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Old 2nd Oct 2014, 00:07
  #1255 (permalink)  
 
Join Date: Apr 2007
Location: Go west young man
Posts: 1,732
Safety case be damned!

Top post Kharon, although given in obvious angst, you nail the complete and utter bulldust that constantly emanated from this horrible excuse for a DAS that was inflicted on the industry by that grub Albo...

Much like the PMO embuggerance of CVD pilots the REX/KENDALL Cooper Pedy RPT run had a significant empirical safety case to espouse; from REX ASRR submission:
The new CAR 235A will require operators using runways narrower than the arbitrary
default standards set by ICAO to have procedures for the use of narrow runways set
out in both the aircraft’s Aeroplane Flight Manual (AFM) and the operator’s
Operations Manual. If the manufacturer does not supply the necessary narrow
runway certification then the operation is prohibited. For the Rex operation, SAAB
has indicated they will not engage in further flight testing to gain narrow runway
operation certification to comply with the ICAO aircraft reference codes (ARC). The
SAAB AFM does currently make provision for narrow runway operations, however
they are not in accordance with the mandated requirements of the CAAP and
therefore not acceptable under the proposed new CAR 235A. The new rule will
prohibit Regional Express Airlines, Pel-Air Aviation and Air Link from operating into
airports with narrow runways thus denying essential air services to some remote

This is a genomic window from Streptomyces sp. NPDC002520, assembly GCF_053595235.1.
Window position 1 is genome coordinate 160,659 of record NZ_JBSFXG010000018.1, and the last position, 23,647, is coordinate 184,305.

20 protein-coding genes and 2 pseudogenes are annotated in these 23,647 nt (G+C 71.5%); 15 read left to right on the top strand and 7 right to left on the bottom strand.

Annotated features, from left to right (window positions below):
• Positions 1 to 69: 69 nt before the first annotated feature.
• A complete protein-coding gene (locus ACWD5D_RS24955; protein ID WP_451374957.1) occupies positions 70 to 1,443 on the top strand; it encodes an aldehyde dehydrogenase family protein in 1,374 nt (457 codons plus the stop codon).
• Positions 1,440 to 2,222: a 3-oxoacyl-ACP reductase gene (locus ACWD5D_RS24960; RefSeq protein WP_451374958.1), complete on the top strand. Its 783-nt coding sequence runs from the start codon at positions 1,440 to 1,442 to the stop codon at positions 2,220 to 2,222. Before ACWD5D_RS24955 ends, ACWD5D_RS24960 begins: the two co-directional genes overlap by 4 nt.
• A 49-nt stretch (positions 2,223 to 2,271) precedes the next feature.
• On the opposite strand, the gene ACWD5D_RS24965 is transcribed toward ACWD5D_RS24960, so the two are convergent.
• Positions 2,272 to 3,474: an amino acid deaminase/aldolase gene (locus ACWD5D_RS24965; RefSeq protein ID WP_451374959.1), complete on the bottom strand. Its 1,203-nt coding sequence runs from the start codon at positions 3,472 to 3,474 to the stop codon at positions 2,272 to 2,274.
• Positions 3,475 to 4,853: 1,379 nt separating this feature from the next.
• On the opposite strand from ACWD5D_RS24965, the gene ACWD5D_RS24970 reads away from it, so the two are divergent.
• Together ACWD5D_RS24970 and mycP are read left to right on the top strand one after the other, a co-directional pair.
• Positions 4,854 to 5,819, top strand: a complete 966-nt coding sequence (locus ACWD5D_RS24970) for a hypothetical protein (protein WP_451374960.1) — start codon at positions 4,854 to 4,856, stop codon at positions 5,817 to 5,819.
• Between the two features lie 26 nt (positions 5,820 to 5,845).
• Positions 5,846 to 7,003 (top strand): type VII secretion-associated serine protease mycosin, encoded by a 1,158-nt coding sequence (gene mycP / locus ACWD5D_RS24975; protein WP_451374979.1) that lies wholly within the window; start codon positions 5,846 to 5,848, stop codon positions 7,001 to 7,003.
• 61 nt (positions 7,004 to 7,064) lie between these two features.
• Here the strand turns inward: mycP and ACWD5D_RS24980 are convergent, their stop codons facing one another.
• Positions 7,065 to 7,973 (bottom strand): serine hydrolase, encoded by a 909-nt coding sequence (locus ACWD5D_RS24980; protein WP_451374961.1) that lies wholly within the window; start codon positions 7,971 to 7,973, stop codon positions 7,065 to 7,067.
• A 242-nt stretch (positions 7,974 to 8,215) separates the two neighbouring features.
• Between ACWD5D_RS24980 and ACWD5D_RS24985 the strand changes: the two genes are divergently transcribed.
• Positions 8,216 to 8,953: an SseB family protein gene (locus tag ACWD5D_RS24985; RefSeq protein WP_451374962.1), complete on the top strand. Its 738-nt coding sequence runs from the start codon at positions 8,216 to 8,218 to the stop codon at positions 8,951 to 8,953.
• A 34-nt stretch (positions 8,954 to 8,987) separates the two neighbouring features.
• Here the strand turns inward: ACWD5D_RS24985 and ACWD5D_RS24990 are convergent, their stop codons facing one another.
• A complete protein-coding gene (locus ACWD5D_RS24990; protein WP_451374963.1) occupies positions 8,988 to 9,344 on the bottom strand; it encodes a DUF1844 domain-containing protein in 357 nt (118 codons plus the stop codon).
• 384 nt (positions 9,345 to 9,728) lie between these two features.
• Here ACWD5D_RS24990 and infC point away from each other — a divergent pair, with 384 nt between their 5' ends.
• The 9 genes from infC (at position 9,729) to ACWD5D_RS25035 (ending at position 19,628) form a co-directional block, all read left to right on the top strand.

regional communities.

For Rex, this will prevent operations to Coober Pedy where it and Kendell Airlines
have operated continuously since 23 August 1986. Coober Pedy Airport has a 30
metre wide runway with a homogenous 18 metre sealed centre section and to date
CASA has seen fit to issue Regional Express with an exemption (CASA Instrument
EX37/12) from the requirements of the current CAR 235A. The new prescriptive CAR
235A will remove CASA’s ability to issue such exemptions in the future and will
prevent Rex from operating to Coober Pedy after the exemption instrument expires
on 28 February 2015. This is despite more than 27 years of demonstrated safe operations.
The Skull 'olive branch' parting missive is indeed passing strange and smacks of a higher authority directive to get it sorted before his departure. However in true Skull style the weasel words are laced with typical malice & aforethought; perhaps a true depiction of what will be described as the McComic years. Six years of truly diabolical embuggerance that the industry may well not ever recover from...